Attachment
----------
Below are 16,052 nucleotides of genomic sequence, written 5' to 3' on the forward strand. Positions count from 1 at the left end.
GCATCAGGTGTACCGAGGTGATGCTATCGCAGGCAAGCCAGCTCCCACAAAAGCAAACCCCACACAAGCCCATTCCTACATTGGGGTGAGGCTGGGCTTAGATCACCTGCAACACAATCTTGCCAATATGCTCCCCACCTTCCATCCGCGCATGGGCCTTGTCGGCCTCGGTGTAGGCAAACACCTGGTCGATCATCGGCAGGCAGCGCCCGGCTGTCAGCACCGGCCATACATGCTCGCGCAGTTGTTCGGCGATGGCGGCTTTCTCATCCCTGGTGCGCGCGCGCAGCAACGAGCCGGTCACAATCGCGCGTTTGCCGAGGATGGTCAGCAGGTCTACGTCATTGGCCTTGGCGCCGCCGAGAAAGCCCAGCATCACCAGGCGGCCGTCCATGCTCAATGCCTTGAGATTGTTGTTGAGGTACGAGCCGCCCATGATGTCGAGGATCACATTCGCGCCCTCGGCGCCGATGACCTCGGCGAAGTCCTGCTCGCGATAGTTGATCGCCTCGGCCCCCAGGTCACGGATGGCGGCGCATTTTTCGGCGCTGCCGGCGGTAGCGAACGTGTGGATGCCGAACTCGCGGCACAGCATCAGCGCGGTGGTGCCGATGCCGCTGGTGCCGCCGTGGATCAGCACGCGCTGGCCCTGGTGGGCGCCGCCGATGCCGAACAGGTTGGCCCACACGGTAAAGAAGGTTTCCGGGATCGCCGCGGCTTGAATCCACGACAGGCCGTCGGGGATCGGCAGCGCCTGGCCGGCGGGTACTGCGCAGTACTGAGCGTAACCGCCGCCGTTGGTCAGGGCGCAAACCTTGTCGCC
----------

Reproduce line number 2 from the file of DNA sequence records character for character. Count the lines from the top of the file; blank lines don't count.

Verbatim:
GCATCAGGTGTACCGAGGTGATGCTATCGCAGGCAAGCCAGCTCCCACAAAAGCAAACCCCACACAAGCCCATTCCTACATTGGGGTGAGGCTGGGCTTAGATCACCTGCAACACAATCTTGCCAATATGCTCCCCACCTTCCATCCGCGCATGGGCCTTGTCGGCCTCGGTGTAGGCAAACACCTGGTCGATCATCGGCAGGCAGCGCCCGGCTGTCAGCACCGGCCATACATGCTCGCGCAGTTGTTCGGCGATGGCGGCTTTCTCATCCCTGGTGCGCGCGCGCAGCAACGAGCCGGTCACAATCGCGCGTTTGCCGAGGATGGTCAGCAGGTCTACGTCATTGGCCTTGGCGCCGCCGAGAAAGCCCAGCATCACCAGGCGGCCGTCCATGCTCAATGCCTTGAGATTGTTGTTGAGGTACGAGCCGCCCATGATGTCGAGGATCACATTCGCGCCCTCGGCGCCGATGACCTCGGCGAAGTCCTGCTCGCGATAGTTGATCGCCTCGGCCCCCAGGTCACGGATGGCGGCGCATTTTTCGGCGCTGCCGGCGGTAGCGAACGTGTGGATGCCGAACTCGCGGCACAGCATCAGCGCGGTGGTGCCGATGCCGCTGGTGCCGCCGTGGATCAGCACGCGCTGGCCCTGGTGGGCGCCGCCGATGCCGAACAGGTTGGCCCACACGGTAAAGAAGGTTTCCGGGATCGCCGCGGCTTGAATCCACGACAGGCCGTCGGGGATCGGCAGCGCCTGGCCGGCGGGTACTGCGCAGTACTGAGCGTAACCGCCGCCGTTGGTCAGGGCGCAAACCTTGTCGCC